What makes a shape to last
As plaster wreaths itself in dust
When earth is fired
Or retired by the next wave?
And who will save
The moment when a god is slain
Or slakes an earthly virgin’s lust?
When does a story told
Through colored composition hold
A moment’s heart?
Or start another school
And who will rule
Tomorrow’s silent silver screen
When narrative serves more than gold?
How can an empty crease
And feathered quill release
With ink and skill
The thrill of secret love?
And who will move
The kings and queens to come
And make of sorrow slight surcease?
Where have the bodies hung
In frozen air, from stages sprung
With sharp sinews
Or music, heart to steal?
And who will feel
The rhythms yet to beat.
And hear the melodies still unbegun?
Why do I need to ask?
Uncap the pen, remove the mask.
Grab hold the thought
And caught, flinch not, nor blink,
Or who will think
To build, from vision, art
And put the shoulder to the task.
Inspired by a visit to the Art Institute of Chicago in June 2003. Never let it be said that I rush my verse out the door. Also I predict this will look absurd when auto-copied into Facebook.
Man, those color-changing creatures sure can be hard to find sometimes.
Bustin’ out rhymes
After all doesn’t pay.
His disguise is remarkable
Here and now gone! He just
Good luck, DC! We’ll catch you on the flipside.
Or rather, if you give a director a huge budget…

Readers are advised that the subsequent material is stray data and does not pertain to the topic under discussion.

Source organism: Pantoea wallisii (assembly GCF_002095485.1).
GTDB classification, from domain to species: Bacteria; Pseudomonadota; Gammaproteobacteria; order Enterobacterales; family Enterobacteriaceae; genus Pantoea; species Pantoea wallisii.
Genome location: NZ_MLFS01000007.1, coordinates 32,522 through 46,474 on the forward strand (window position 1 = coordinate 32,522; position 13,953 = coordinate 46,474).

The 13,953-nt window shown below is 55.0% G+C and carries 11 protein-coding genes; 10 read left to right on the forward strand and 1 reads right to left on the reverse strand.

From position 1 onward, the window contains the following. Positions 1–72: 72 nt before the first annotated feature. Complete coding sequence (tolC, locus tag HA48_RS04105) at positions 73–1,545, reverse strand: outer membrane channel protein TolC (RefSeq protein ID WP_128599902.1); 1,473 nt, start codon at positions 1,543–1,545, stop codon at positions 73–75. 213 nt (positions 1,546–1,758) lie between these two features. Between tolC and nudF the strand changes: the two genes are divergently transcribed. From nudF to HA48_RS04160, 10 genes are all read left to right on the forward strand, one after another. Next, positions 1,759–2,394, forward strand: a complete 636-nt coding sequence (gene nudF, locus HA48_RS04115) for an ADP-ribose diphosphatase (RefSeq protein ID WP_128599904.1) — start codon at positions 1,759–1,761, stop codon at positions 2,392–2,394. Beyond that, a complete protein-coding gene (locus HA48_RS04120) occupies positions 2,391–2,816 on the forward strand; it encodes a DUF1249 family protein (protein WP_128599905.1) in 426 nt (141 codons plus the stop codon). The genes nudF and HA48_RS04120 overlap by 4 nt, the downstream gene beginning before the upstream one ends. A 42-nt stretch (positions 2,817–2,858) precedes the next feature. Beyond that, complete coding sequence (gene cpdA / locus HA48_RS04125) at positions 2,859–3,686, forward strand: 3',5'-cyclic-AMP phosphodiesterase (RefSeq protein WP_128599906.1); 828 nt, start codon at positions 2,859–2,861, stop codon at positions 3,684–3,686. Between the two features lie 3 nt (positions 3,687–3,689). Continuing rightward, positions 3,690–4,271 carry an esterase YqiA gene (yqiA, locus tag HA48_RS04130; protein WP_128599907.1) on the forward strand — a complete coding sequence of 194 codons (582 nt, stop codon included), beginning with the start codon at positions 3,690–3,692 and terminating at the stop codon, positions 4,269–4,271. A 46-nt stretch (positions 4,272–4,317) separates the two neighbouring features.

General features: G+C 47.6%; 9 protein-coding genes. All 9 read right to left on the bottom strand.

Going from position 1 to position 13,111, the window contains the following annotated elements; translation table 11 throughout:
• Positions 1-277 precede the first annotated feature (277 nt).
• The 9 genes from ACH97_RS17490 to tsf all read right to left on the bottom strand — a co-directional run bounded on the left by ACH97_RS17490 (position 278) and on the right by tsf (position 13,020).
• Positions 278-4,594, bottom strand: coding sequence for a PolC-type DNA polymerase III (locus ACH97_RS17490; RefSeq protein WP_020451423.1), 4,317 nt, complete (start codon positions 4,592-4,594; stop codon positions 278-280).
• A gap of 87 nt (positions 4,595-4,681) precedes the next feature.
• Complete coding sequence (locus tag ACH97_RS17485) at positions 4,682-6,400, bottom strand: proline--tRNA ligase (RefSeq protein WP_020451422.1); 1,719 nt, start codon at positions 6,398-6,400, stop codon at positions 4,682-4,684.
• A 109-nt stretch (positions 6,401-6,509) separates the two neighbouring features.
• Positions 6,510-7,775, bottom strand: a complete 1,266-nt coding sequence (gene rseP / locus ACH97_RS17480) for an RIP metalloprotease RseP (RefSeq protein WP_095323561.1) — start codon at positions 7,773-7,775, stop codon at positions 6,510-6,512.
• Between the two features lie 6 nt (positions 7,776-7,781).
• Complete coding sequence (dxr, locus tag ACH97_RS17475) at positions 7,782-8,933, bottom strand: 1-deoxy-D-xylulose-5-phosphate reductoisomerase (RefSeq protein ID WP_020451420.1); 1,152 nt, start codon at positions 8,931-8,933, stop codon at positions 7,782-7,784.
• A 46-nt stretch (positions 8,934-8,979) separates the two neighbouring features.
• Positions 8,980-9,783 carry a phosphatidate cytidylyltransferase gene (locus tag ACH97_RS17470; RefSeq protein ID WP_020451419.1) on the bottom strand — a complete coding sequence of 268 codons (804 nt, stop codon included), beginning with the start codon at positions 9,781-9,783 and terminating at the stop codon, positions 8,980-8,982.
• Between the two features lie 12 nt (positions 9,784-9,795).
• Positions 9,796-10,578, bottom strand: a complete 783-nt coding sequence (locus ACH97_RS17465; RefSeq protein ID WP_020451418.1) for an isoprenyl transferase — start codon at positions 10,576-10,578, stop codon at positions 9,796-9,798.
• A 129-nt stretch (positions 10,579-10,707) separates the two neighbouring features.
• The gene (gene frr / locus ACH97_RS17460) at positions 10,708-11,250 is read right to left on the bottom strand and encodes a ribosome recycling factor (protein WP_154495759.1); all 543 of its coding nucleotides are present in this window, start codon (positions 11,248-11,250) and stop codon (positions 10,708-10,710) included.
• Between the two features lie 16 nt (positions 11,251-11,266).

Saw Ace the other night at Signature. It’s advertised as a story about planes and war and WWI flying aces and stuff. About 20 minutes into the show I was thinking, “Either we came to the wrong theatre or this sure is a huge frame they’ve put this story in.” It seemed to be set in the 50s, and didn’t have much to do with flying. Well, except the set, which was all metal and riveted, with two enormous metal contraptions on either side of the stage, all set about with doors and lights and flapdoodles.
Turns out it’s really a story of a boy learning about his past. And said past does have not one, but two flying aces in it. And sure, all that the setup is more or less necessary to build up empathy for the characters, but it musta coulda been done quicker. As the story went on, it got much better. The songs tended somewhat toward the insipid, but the book (with the exception of the part where Ace pulled up and flew up to heaven or something) was really very good. Oddly, the book was written by the lyricist and composer. Perhaps I’m just spoiled; not everyone can be Sondheim when it comes to words. Maybe you have to be Joss Whedon (or a close relation) to do that.
Continue reading ‘If You Give a Director a Cookie’
Okay, let’s try this Dr. Horrible banner thingy again:
Yeah, so Dr. Horrible. Sweet! It ain’t gonna be free much longer, so get it while the gettin’s good. If it’s too late already (and I’m pretty sure it is), you’ll have to pay for it. May as well; you get higher resolution and you support this new media thingy.
Continue reading ‘Happy Endings Aren’t, Anyway’